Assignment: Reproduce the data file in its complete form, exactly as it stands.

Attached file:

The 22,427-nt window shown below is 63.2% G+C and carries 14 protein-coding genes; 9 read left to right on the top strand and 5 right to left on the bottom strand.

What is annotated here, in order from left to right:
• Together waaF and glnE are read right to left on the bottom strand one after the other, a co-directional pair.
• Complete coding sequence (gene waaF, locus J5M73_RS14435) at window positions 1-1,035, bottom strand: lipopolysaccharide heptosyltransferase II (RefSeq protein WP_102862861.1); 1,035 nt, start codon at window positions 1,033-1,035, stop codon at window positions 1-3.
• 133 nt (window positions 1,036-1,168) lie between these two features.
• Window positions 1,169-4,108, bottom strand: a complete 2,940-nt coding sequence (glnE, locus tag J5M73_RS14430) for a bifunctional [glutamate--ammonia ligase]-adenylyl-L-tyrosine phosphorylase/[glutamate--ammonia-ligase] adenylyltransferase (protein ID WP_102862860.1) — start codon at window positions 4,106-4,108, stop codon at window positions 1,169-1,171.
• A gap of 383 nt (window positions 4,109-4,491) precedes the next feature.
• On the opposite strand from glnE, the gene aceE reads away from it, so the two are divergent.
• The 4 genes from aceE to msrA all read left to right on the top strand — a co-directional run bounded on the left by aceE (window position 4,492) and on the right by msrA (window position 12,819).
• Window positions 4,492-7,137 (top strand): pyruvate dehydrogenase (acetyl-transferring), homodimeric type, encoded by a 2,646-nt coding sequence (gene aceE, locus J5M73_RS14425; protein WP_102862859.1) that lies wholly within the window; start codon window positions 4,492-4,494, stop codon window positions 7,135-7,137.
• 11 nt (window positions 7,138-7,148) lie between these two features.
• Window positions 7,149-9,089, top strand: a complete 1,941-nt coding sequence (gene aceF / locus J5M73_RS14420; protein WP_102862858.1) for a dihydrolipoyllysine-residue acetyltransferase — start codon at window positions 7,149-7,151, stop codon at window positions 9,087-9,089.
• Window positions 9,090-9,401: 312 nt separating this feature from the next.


The 22,427-nt window shown below is 63.2% G+C and carries 14 protein-coding genes; 9 read left to right on the top strand and 5 right to left on the bottom strand.

What is annotated here, in order from left to right:
• Together waaF and glnE are read right to left on the bottom strand one after the other, a co-directional pair.
• Complete coding sequence (gene waaF, locus J5M73_RS14435) at window positions 1-1,035, bottom strand: lipopolysaccharide heptosyltransferase II (RefSeq protein WP_102862861.1); 1,035 nt, start codon at window positions 1,033-1,035, stop codon at window positions 1-3.
• 133 nt (window positions 1,036-1,168) lie between these two features.
• Window positions 1,169-4,108, bottom strand: a complete 2,940-nt coding sequence (glnE, locus tag J5M73_RS14430) for a bifunctional [glutamate--ammonia ligase]-adenylyl-L-tyrosine phosphorylase/[glutamate--ammonia-ligase] adenylyltransferase (protein ID WP_102862860.1) — start codon at window positions 4,106-4,108, stop codon at window positions 1,169-1,171.
• A gap of 383 nt (window positions 4,109-4,491) precedes the next feature.
• On the opposite strand from glnE, the gene aceE reads away from it, so the two are divergent.
• The 4 genes from aceE to msrA all read left to right on the top strand — a co-directional run bounded on the left by aceE (window position 4,492) and on the right by msrA (window position 12,819).
• Window positions 4,492-7,137 (top strand): pyruvate dehydrogenase (acetyl-transferring), homodimeric type, encoded by a 2,646-nt coding sequence (gene aceE, locus J5M73_RS14425; protein WP_102862859.1) that lies wholly within the window; start codon window positions 4,492-4,494, stop codon window positions 7,135-7,137.
• 11 nt (window positions 7,138-7,148) lie between these two features.
• Window positions 7,149-9,089, top strand: a complete 1,941-nt coding sequence (gene aceF / locus J5M73_RS14420; protein WP_102862858.1) for a dihydrolipoyllysine-residue acetyltransferase — start codon at window positions 7,149-7,151, stop codon at window positions 9,087-9,089.
• Window positions 9,090-9,401: 312 nt separating this feature from the next.